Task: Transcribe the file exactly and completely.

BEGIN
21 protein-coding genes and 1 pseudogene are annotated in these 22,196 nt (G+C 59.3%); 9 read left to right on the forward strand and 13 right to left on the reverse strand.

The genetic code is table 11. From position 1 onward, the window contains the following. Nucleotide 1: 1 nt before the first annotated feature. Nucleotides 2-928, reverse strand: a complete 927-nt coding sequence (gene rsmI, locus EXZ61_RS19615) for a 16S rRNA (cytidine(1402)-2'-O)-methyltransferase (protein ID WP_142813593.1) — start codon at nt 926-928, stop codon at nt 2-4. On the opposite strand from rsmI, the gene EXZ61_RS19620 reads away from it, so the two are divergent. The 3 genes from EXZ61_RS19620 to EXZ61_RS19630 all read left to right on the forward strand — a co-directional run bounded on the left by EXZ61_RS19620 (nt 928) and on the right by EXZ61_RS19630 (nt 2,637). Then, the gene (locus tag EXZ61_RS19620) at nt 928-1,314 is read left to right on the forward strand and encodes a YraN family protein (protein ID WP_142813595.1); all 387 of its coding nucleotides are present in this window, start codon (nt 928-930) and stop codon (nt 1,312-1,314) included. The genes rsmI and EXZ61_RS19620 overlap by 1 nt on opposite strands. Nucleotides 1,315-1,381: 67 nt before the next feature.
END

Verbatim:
21 protein-coding genes and 1 pseudogene are annotated in these 22,196 nt (G+C 59.3%); 9 read left to right on the forward strand and 13 right to left on the reverse strand.

The genetic code is table 11. From position 1 onward, the window contains the following. Nucleotide 1: 1 nt before the first annotated feature. Nucleotides 2-928, reverse strand: a complete 927-nt coding sequence (gene rsmI, locus EXZ61_RS19615) for a 16S rRNA (cytidine(1402)-2'-O)-methyltransferase (protein ID WP_142813593.1) — start codon at nt 926-928, stop codon at nt 2-4. On the opposite strand from rsmI, the gene EXZ61_RS19620 reads away from it, so the two are divergent. The 3 genes from EXZ61_RS19620 to EXZ61_RS19630 all read left to right on the forward strand — a co-directional run bounded on the left by EXZ61_RS19620 (nt 928) and on the right by EXZ61_RS19630 (nt 2,637). Then, the gene (locus tag EXZ61_RS19620) at nt 928-1,314 is read left to right on the forward strand and encodes a YraN family protein (protein ID WP_142813595.1); all 387 of its coding nucleotides are present in this window, start codon (nt 928-930) and stop codon (nt 1,312-1,314) included. The genes rsmI and EXZ61_RS19620 overlap by 1 nt on opposite strands. Nucleotides 1,315-1,381: 67 nt before the next feature.